In 1961 then president Éamon de Valera wrote to taoiseach Seán Lemass about the launch of the upcoming “Patrician Year”, a celebration of 1,500 years of Christianity in Ireland, to be held on St Patrick’s Day in Armagh. De Valera felt it was his “duty” to participate, but was aware that the government would be wary of him crossing the Border to participate in a major event, given the “political relations between the two parts of the country”.
Sixty years on, the recent furore over President Michael D Higgins’s refusal to attend the commemoration of partition in Armagh shows how such tensions over our head of State’s role remain. Journalist Flor McCarthy’s new and diverse collection of correspondence from and to Áras an Uachtaráin reveals how our nine presidents have used their words to define and redefine their office. The fascinating selections run from Fianna Fáil and Fine Gael’s joint letter (in classical Gaelic type) inviting Douglas Hyde to become the first president in 1938 to Higgins’s somewhat grandiose 80th birthday message to Bob Dylan this year (“from one poet to another”).
From its very creation, the presidency has been concerned with navigating sensitivity. An Áras memo from 1938 criticised the “bad manners” of the “pro-British” element of the crowd at the Dublin Horse Show who sang God Save the King in front of Hyde, while comments from the GAA note that his subsequent appearance at an Ireland-Poland soccer international led to his removal as a patron of the organisation.
The political confines of the office feature heavily in many of the selections, from a memo on a late-night meeting in 1944 when Hyde considered refusing de Valera’s request for a snap election, to minister for defence Paddy Donegan’s second letter of apology (the first having made things worse) after calling Cearbhall Ó Dálaigh “a thundering disgrace” in 1976. A draft of the president’s subsequent letter of resignation includes handwritten allegations in irritated blue ink that taoiseach Liam Cosgrave had not kept him “even remotely” informed about matters of state, “a mandatory requirement” of the Constitution.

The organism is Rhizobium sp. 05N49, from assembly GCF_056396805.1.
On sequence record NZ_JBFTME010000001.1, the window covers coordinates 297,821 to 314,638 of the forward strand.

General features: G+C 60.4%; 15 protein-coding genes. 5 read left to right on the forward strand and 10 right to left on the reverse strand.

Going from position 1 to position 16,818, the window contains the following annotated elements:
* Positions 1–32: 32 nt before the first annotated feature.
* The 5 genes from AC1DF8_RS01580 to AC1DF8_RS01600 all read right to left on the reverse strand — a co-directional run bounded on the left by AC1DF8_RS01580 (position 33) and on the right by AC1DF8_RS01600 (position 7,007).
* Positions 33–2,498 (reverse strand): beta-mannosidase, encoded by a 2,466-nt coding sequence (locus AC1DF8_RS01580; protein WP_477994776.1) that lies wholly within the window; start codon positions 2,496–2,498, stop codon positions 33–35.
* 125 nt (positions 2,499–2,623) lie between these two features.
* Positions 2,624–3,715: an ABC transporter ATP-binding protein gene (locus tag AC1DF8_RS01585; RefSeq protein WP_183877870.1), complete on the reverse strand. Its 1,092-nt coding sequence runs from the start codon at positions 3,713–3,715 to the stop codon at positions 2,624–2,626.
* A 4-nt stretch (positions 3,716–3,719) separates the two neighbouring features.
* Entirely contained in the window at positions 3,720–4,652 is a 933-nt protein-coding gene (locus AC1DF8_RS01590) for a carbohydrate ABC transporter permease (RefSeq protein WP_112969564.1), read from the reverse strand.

Included too are the Áras telephone logbooks from January 27th, 1982, where entries for 20:45, 21:10, and 21:30 are listed “From Brian Lenihan”, the revelation of which would later scupper his own bid for the presidency in 1992.
Letters concerning Mary Robinson’s engagement with community groups in Northern Ireland show how presidents have not always followed governments’ wishes, but there is considerable correspondence about keeping them in line. Seán T Ó Ceallaigh’s revelation to the press after a trip to Rome that Pius XII hoped for “the fall of communism” irritated both the pope and Soviet leader Joseph Stalin, provoking a critical letter from the Embassy in Rome (“it is de rigeur never to refer to talks with the Holy Father”). One of the oddest letters comes from Libyan dictator Muammar Gadafy, who wrote to Patrick Hillery in 1986 demanding that Ireland undergo a “cultural revolution”. A note from the Department of Foreign Affairs advised Hillery not to reply.
Given the constraints on what presidents can say and do, many of the most interesting selections are letters sent to the Áras by citizens, revealing how the office’s direct link to the people is its defining feature. McCarthy has unearthed a wide range of such messages from home and abroad, and North and South.
“It was certainly a different 12th of July”, wrote a Belfast visitor after a cross-community Áras garden party hosted by Mary McAleese in 2011. More tragically, 12-year-old Shaun McLaughlin from Buncrana presented McAleese with a poem he and his classmates had written about the peace process entitled Don’t Shatter Our Dream, just two months before he was among the dozens murdered by the Real IRA in the 1998 Omagh bombing.
Request to ‘outlaw school’
For children, the president is perhaps the most comprehensible symbol of Irish democracy, and their letters are particularly eye-catching. Michelle Burke (11) wrote to Hillery protesting against the death penalty in Saudi Arabia, where a Scottish couple had been convicted of murdering Irish nurse Helen Feeney: “I know I’m only a child. But it is my point of view”. Schoolboy Shane Doyle wrote to Hillery on a more personal issue, asking him to “outlaw school”. “I cannot grant your request”, the president replied.
“This country might as well be England”, schoolchildren from Tramore, Co Waterford, wrote in a letter to de Valera about the Irish language in 1971, “and soon all our dances, poems and songs will be changed for English ones”. Many presidential letters make both personal and official use of the language, not least de Valera’s message for inclusion on Apollo 11.
That the words of a President of Ireland sit on the surface of the moon illustrates the symbolic importance of the office in helping the country take its place among the nations. This varied collection, enlivened with short commentaries from David McCullagh, Catriona Crowe, Harry McGee and others, is a reminder of how our presidents continue to shape their role with their pens.
– Dr Christopher Kissane is a historian and writer